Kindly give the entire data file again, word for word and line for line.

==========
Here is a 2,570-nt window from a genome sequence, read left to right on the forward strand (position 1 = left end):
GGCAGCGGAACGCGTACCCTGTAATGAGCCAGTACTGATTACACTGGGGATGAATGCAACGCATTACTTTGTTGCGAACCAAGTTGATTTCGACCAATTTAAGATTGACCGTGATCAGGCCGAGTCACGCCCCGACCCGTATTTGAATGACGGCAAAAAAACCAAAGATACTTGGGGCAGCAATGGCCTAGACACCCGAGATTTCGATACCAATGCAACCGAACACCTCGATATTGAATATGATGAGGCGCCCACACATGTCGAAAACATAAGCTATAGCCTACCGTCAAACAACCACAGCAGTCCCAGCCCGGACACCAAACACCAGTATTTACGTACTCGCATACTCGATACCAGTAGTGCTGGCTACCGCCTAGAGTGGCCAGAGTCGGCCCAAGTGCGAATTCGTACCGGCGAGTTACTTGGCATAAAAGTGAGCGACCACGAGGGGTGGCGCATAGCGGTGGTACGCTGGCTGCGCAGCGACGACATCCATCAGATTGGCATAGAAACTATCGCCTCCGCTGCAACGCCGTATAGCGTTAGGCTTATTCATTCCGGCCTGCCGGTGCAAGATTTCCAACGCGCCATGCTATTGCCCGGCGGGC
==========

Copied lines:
Here is a 2,570-nt window from a genome sequence, read left to right on the forward strand (position 1 = left end):
GGCAGCGGAACGCGTACCCTGTAATGAGCCAGTACTGATTACACTGGGGATGAATGCAACGCATTACTTTGTTGCGAACCAAGTTGATTTCGACCAATTTAAGATTGACCGTGATCAGGCCGAGTCACGCCCCGACCCGTATTTGAATGACGGCAAAAAAACCAAAGATACTTGGGGCAGCAATGGCCTAGACACCCGAGATTTCGATACCAATGCAACCGAACACCTCGATATTGAATATGATGAGGCGCCCACACATGTCGAAAACATAAGCTATAGCCTACCGTCAAACAACCACAGCAGTCCCAGCCCGGACACCAAACACCAGTATTTACGTACTCGCATACTCGATACCAGTAGTGCTGGCTACCGCCTAGAGTGGCCAGAGTCGGCCCAAGTGCGAATTCGTACCGGCGAGTTACTTGGCATAAAAGTGAGCGACCACGAGGGGTGGCGCATAGCGGTGGTACGCTGGCTGCGCAGCGACGACATCCATCAGATTGGCATAGAAACTATCGCCTCCGCTGCAACGCCGTATAGCGTTAGGCTTATTCATTCCGGCCTGCCGGTGCAAGATTTCCAACGCGCCATGCTATTGCCCGGCGGGC